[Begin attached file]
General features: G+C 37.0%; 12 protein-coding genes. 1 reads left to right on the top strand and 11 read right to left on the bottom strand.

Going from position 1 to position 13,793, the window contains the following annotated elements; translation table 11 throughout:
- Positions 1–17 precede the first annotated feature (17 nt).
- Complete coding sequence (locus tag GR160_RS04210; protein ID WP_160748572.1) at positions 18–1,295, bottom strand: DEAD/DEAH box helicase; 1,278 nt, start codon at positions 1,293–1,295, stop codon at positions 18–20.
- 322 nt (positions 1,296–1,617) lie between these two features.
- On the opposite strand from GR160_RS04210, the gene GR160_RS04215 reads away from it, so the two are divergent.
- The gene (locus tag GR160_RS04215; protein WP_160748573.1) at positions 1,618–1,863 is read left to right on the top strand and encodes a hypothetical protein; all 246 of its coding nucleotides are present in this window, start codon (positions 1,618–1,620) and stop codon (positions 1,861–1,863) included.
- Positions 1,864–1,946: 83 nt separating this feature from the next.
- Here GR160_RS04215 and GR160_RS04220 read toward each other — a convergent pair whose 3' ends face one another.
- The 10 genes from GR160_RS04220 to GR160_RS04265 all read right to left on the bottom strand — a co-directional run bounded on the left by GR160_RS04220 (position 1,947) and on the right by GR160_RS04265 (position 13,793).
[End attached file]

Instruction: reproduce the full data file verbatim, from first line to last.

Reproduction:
General features: G+C 37.0%; 12 protein-coding genes. 1 reads left to right on the top strand and 11 read right to left on the bottom strand.

Going from position 1 to position 13,793, the window contains the following annotated elements; translation table 11 throughout:
- Positions 1–17 precede the first annotated feature (17 nt).
- Complete coding sequence (locus tag GR160_RS04210; protein ID WP_160748572.1) at positions 18–1,295, bottom strand: DEAD/DEAH box helicase; 1,278 nt, start codon at positions 1,293–1,295, stop codon at positions 18–20.
- 322 nt (positions 1,296–1,617) lie between these two features.
- On the opposite strand from GR160_RS04210, the gene GR160_RS04215 reads away from it, so the two are divergent.
- The gene (locus tag GR160_RS04215; protein WP_160748573.1) at positions 1,618–1,863 is read left to right on the top strand and encodes a hypothetical protein; all 246 of its coding nucleotides are present in this window, start codon (positions 1,618–1,620) and stop codon (positions 1,861–1,863) included.
- Positions 1,864–1,946: 83 nt separating this feature from the next.
- Here GR160_RS04215 and GR160_RS04220 read toward each other — a convergent pair whose 3' ends face one another.
- The 10 genes from GR160_RS04220 to GR160_RS04265 all read right to left on the bottom strand — a co-directional run bounded on the left by GR160_RS04220 (position 1,947) and on the right by GR160_RS04265 (position 13,793).